Foam Rollers - new in our core stretch & flex class

Posted: 09 May 2013

A large roll of foam about half of an adult's height looks seemingly useless until it's rolled down your IT band, piriformis, hamstrings, calves, and upper back. Though the foam roller may cause pain on sore spots and knots throughout your body, the pain is only temporary and will ultimately alleviate stress and tension in overworked, sore muscles. The foam roller is used in a type of self-massage called self-myofascial release, or SMR for short. It is highly effective for treating injured patients during physical therapy.


A foam roller is a long cylinder made of foam that is usually three feet long and six inches in diameter. Your body weight is used to provide pressure when lying or sitting on the foam roller. Rolling your muscles along the foam roller help break up adhesions that form on your muscles, much like a massage would typically do. The foam roller, which is ideal for using on hard to reach areas, provides more relief and benefits than simple static stretching might.


The roller can provide relief to the iliotibial band, or IT band, which is commonly injured or overworked in athletes. It can also offer relief to other muscles that have knots or muscle tightness. To use the roller, start by lying on your side with your body perpendicular to the roller while supporting yourself on your elbow. Roll from the top of your hip down the lateral side of your thigh toward your knee. As you roll, search for areas of tension, which may also feel painful. You can either pause on those areas to help release some of the tension, or apply long, sweeping strokes up and down the muscle you're focusing on. Though the foam roller can be used on any muscle, depending on where your soreness is located, never use the roller to put pressure on bones.


While any average person or athlete could benefit from the foam roller, physical therapy patients can help further their progress by practicing SMR several times per week. A foam roller helps break down scar tissue, which can often be the cause of an injury. When your muscles are torn, as a result of working out, your muscle fibers shorten and scar tissue is formed, thus causing soft tissue injury. Continually injuring your scar tissue can lead to chronic pain and more serious injury. Foam rolling can slowly alleviate the pain from an injury as well as offer injury prevention for the future.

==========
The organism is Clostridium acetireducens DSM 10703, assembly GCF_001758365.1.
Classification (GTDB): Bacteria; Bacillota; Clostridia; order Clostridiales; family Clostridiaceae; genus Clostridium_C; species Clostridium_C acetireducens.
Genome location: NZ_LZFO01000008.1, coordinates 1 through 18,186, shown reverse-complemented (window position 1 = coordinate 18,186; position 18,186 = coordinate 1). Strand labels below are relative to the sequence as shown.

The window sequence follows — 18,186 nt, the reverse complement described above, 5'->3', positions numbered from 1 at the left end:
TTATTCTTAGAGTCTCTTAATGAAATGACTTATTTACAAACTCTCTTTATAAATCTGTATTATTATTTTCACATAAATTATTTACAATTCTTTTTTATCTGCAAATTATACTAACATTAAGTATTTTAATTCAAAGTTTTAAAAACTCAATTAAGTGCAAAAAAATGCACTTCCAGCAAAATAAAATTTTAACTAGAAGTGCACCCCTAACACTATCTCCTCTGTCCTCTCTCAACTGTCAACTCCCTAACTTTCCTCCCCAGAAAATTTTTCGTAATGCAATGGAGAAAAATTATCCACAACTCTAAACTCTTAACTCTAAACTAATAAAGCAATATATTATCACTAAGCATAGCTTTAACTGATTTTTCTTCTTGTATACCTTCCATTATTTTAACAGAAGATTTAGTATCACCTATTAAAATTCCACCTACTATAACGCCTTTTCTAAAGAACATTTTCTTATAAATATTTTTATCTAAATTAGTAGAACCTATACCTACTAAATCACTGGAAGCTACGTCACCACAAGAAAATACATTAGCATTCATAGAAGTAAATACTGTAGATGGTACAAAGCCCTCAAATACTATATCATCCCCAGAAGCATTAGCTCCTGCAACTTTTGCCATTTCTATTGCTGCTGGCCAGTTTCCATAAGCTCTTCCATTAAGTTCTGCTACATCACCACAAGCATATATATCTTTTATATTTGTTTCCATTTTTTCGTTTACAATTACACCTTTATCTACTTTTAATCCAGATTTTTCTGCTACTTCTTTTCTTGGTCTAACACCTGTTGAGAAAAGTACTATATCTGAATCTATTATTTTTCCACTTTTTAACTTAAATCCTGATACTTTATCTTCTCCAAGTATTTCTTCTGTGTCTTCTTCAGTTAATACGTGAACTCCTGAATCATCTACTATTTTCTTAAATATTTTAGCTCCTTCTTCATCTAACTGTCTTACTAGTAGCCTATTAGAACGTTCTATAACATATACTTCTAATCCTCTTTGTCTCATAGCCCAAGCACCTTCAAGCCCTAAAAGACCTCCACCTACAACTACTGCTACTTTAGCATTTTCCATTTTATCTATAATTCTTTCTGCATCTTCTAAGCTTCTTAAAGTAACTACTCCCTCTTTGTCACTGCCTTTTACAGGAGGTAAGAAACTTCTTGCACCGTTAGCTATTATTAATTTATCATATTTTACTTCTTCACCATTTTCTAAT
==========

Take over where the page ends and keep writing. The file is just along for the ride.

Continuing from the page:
Physical therapy patients will have a foam rolling program tailored to their injury that specifies how often they need to roll, which muscles they need to pay attention to, and when they should incorporate the practice. As a general rule of thumb, recommends rolling for five to 10 minutes. Rolling before a workout will help decrease muscle density and improve your warm up, yet rolling after a workout will help mitigate soreness. Foam rolling can be done every single day. For acute pain, "The Trigger Point Therapy Workbook" says up to 12 times per day is acceptable.

Opening Hours:

7am – 9.30pm
7am – 8.30pm
9am – 1pm

17 North Street, Lewes
01273 478525

Follow Body Workshop on Facebook